What would you do if you weren’t able to find where your daughter had been buried the other day because the rain had erased all of the marks of a new grave?
The horror of burying one’s child is hard enough on any parent, but the added devastation of being unable to identify the burial place would shake anyone.
That’s what happened to John Jay Smith in the early 1820s and led him to open the first rural cemetery in Philadelphia, located at 3822 Ridge Ave.
“John Jay Smith buried his 5-year-old daughter who died of scarlet fever in Philadelphia in a Quaker meeting ground. Back then, those grounds had no markers,” explained Carol Yaster, the board president of the Friends of Laurel Hill.
She explained that Quakers did not use any markers in their graveyards for modesty. Yaster continued that it was well known to the grave diggers back then that “the soil would pretty much hold water like a cup, so you would have to stand on the coffin to make it sink.”
So after a night of rainfall, “John Jay comes back and he can’t locate the grave because there are no markers,” Yaster said.
It was this very moment where Smith understood that something had to be done about the graveyards in Philadelphia. The overcrowding and the lack of regulation caused the population to avoid any type of burial grounds for fear of disease.
“In Philadelphia, as land became more valuable, well, dead people didn’t have rights. They would dig them up and put them in pits. In some cases, they just built on top. There are projects in Philadelphia where they still come across remains,” Yaster said.
The only solution that Smith saw was to construct a rural cemetery just like the one that had been built outside of Boston in 1831.
A rural cemetery was the first of its kind. It was built outside of the city on a sprawling amount of land with a manicured landscape. It was quite a contrast with the disease spreading lots contained in the ever expanding cities, Yaster said.
So in 1836 Laurel Hill Cemetery was opened to the public. Smith eventually did find his daughter and had “had her reburied in Laurel Hill,” Yaster said.
“The cemetery was more than just a place where the dead were disposed of,” Yaster said. “It was supposed to be a garden where people could come to and see excellent sculpture and the best in landscape.”
But the cemetery didn’t pick up its popularity immediately.
Yaster said, “There was a mixed reaction at the beginning… due to the Great Depression of 1837. So people weren’t really buying cemetery lots. But once it caught on, it was like a steamroller going forward.”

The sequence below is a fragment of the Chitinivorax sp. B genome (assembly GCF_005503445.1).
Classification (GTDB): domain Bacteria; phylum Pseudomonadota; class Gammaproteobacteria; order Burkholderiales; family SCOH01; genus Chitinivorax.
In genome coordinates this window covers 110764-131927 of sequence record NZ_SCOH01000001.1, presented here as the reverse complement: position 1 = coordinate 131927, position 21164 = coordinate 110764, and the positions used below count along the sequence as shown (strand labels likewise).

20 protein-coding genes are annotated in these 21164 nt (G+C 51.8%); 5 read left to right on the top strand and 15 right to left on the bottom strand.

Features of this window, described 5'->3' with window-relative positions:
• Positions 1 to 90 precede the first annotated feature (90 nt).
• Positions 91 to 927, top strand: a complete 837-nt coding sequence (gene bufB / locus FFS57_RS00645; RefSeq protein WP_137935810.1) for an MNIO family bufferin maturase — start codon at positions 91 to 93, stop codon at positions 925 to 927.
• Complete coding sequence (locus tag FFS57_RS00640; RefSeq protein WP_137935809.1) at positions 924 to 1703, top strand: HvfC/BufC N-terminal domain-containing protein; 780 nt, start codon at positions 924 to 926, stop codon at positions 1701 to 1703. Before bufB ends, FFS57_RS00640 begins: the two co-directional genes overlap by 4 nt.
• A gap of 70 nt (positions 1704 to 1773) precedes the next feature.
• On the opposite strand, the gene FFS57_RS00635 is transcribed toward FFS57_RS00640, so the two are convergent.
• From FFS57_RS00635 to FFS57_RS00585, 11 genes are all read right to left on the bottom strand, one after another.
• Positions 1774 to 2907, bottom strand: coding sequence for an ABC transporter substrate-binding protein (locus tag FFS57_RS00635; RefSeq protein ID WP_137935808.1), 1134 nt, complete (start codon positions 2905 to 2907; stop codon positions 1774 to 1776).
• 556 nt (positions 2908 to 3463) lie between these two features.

It was only after a couple years of expanding its land and reinterring bodies, the cemetery became the place to be seen at.
“They came to stroll,” Yaster noted.
In fact, Philadelphians would actually come out to enjoy the cemetery. This was the first garden cemetery and public space that the city could enjoy.
“There were no parks in Philadelphia at that time. This was it,” Yaster said.
People would even picnic at the cemetery up until 1852, a time at which Yaster said that she said she believes that the mess left behind picnickers left the managers to give no choice but to ban food from the grounds.
Most Philadelphia public squares had been used as hanging grounds or potters fields. But this was the first public place where visitors could enjoy beautiful sights of flowers, trees and sights of the Schuylkill.
“Reportedly, even Edgar Allen Poe would even come by. Even though he never signed in, we can tell that he had at least seen the cemetery by reading his poem about the Wissahickon,” Yaster added.
In the years that followed, the cemetery was praised in many local and national newspapers. It was even featured as a tourist attraction for those new to Philadelphia, Yaster pointed out.
It even became a date-friendly venue.
“Elisha Kane brought Meggy Fox here to propose to her in a very Victorian way. It was described as their hearts beating like drums to the grave. He then gestured to the family grave and said, ‘One day Meggy, we’ll both lie here together,’” Yaster said, laughing.
Laurel Hill’s popularity resulted with the cemetery being packed with the who’s who of Victorian Philadelphia.
But the 20th century meant a downturn in business and the upkeep of the cemetery. Drug use and crime invaded the burial grounds as some monuments fell into disrepair. It wasn’t until the 1970s when the Friend of Laurel Hill Cemetery was established as a nonprofit to help turn Laurel Hill around to its former glory.
Alexis Jeffcoat, the development and program coordinator at Laurel Hill, explained, “We didn’t have a full-time employee
until five years ago.” Now the cemetery has still only about a handful of employees but is finally beginning to gain back some visitors.
The cemetery has begun to grow its roots out into the neighborhoods that surround it, Jeffcoat explained.
“This place is stable, buildings have been torn down and the neighborhood changed. But this is a park that you can still jog and walk through.”
This year is the most active for the cemetery so far, allowing for events practically every weekend.
The best way, Jeffcoat said, to really sum up what they’re doing now is in the words of one of their tour guides. “We’ll give the tours until he’s in the tour.”
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